Does this test have other names?
What is this test?
This is a urine test for cytomegalovirus (CMV), a common virus that belongs to the herpes family. It is so widespread that most people in the U.S. have been infected by the time they reach age 40, although many don't realize it. You can pick up the virus by handling or exchanging bodily fluids, such as saliva, blood, urine, breast milk, and semen. The virus usually causes only a mild illness, but it can do serious harm to unborn children, people with HIV/AIDS, or others with a weak immune system.
Why do I need this test?
Your healthcare provider might order the test if you have unexplained symptoms that resemble the flu. If you've been infected with the virus, you may have these symptoms:
Tiredness and weakness
Loss of appetite
You may even think you have mononucleosis, an infectious illness that leaves many people temporarily bedridden.
Your healthcare provider may also order this test if you develop a mononucleosis-like illness during pregnancy. This is because pregnant women exposed to the virus can miscarry or pass along the virus to the fetus. Although most unborn children exposed to CMV are born healthy or with only mild symptoms, exposure to the virus raises the risk for nervous system defects, hearing loss, and other problems later in life. If you test positive for the virus, your healthcare provider can take steps to protect you and your baby.
Babies are often tested up to three weeks after they are born if their skin and eyes turn yellow, a sign of jaundice. This virus can also cause newborns to be born smaller or develop a lung infection and splotchy skin.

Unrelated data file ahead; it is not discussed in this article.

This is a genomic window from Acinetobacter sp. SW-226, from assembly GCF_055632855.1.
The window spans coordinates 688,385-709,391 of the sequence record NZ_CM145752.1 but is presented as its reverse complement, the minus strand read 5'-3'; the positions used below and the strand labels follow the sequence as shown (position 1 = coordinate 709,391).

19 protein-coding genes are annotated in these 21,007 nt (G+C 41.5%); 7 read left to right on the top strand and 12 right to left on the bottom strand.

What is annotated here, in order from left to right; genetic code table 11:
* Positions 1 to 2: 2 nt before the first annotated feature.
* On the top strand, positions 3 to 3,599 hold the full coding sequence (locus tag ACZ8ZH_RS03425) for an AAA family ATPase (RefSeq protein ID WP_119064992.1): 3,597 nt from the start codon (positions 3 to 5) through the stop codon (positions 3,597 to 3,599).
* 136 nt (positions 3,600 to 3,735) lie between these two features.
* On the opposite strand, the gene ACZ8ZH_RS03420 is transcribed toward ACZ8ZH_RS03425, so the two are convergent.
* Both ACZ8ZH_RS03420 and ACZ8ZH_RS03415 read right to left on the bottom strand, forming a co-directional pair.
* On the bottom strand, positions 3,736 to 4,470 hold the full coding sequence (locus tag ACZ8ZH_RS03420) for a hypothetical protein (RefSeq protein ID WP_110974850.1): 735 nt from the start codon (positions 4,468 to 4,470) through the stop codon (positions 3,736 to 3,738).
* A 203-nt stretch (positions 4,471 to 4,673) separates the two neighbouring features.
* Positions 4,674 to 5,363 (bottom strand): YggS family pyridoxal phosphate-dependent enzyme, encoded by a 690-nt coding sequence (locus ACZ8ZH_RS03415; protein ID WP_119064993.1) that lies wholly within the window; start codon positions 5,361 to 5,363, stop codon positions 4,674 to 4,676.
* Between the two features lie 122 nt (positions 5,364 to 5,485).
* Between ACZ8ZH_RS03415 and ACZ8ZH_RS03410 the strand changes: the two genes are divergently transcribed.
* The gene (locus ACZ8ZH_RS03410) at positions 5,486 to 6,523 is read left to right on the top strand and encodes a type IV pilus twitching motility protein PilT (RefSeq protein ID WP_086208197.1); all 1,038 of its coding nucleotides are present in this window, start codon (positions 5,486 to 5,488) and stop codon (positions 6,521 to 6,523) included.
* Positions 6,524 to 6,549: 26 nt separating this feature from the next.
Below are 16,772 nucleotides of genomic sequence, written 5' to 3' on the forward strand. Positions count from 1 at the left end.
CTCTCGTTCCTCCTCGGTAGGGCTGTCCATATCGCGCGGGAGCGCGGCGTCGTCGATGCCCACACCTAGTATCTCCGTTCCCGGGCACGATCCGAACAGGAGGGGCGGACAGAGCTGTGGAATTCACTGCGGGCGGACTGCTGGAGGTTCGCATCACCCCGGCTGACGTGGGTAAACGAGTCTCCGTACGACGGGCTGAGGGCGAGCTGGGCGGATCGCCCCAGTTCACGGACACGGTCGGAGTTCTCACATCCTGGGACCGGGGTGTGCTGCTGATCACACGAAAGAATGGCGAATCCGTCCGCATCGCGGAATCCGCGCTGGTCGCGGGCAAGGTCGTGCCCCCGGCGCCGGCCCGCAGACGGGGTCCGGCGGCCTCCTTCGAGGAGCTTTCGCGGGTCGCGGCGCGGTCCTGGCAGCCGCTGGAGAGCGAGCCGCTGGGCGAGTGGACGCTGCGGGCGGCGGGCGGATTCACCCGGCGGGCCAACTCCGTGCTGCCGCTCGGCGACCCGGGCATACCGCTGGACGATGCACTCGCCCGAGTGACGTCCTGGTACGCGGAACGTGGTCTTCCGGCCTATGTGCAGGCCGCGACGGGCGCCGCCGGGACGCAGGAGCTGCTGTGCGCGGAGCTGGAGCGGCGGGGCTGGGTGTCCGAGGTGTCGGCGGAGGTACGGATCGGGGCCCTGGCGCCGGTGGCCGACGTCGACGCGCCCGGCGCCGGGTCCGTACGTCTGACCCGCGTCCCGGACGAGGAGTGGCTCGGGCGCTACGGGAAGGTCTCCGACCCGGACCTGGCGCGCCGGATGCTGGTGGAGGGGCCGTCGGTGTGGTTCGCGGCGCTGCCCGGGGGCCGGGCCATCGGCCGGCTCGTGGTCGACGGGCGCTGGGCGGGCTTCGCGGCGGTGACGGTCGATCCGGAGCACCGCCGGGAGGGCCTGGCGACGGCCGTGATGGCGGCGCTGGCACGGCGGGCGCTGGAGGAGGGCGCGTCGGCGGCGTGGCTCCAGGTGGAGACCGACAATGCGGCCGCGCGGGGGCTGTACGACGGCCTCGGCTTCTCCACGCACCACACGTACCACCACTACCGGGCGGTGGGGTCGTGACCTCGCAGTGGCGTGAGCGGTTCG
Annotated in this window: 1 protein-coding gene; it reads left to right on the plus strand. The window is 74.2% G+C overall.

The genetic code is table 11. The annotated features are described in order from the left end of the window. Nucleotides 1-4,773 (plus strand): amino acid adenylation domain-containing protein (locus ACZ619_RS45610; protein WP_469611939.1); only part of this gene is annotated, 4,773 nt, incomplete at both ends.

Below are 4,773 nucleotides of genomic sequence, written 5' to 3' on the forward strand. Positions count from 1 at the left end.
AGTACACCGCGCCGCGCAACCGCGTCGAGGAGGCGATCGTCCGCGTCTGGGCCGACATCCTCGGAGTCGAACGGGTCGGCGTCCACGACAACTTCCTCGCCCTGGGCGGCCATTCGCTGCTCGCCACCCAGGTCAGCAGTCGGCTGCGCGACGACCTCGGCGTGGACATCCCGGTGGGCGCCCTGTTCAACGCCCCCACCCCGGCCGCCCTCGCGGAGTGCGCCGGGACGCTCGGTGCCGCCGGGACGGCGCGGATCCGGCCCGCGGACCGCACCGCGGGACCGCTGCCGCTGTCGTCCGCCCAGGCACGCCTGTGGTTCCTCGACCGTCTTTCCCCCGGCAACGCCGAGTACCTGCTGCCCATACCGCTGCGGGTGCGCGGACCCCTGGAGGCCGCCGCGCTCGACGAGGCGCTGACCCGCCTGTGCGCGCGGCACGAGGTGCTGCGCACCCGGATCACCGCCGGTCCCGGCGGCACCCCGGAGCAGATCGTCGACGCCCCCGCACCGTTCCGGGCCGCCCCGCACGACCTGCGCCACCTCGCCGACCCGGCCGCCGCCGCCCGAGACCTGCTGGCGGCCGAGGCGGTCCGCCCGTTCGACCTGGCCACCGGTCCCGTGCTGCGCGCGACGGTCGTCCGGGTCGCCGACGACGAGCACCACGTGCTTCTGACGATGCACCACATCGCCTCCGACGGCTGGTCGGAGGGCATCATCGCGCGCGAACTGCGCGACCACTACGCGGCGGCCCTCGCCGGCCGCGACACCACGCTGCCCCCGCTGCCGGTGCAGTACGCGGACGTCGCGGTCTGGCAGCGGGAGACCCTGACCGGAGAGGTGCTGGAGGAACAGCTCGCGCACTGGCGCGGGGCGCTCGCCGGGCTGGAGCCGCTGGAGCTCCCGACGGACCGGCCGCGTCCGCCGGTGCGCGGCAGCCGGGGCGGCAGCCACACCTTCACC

Your healthcare provider may also order this test if you are getting an organ transplant. Undetected herpes viruses, including CMV, are behind the failure of many kidney transplants. Many people who get organ transplants test positive for the virus, and up to 72% develop CMV infections.
You may also get a test for CMV if you have symptoms of CMV infection and HIV/AIDS, because your weakened immune system leaves you open to other illnesses. If you have HIV/AIDS and develop an infection caused by CMV, you may suffer severe symptoms such as pneumonia, diarrhea, bleeding ulcers in your throat or stomach, and even blindness or swelling in the brain.
What other tests might I have along with this test?
Your healthcare provider may order a liver test to see whether your liver is working properly. People with this virus often get their blood tested as well. A high white blood cell count in a blood test may be a sign that you have the virus.
What do my test results mean?
Many things may affect your lab test results. These include the method each lab uses to do the test. Even if your test results are different from the normal value, you may not have a problem. To learn what the results mean for you, talk with your healthcare provider.
Your test is positive if a culture from your urine sample can produce, or "grow," the virus. Talk with your healthcare provider about what a positive result means. You can usually limit and reverse the effects of CMV with treatment.
How is this test done?
This test requires you to give a urine sample.
Does this test pose any risks?
This test poses no known risks.
How do I get ready for this test?
Make sure to drink enough fluids to be able to give a urine sample. In addition, be sure your healthcare provider knows about all medicines, herbs, vitamins, and supplements you are taking. This includes medicines that don't need a prescription and any illicit drugs you may use.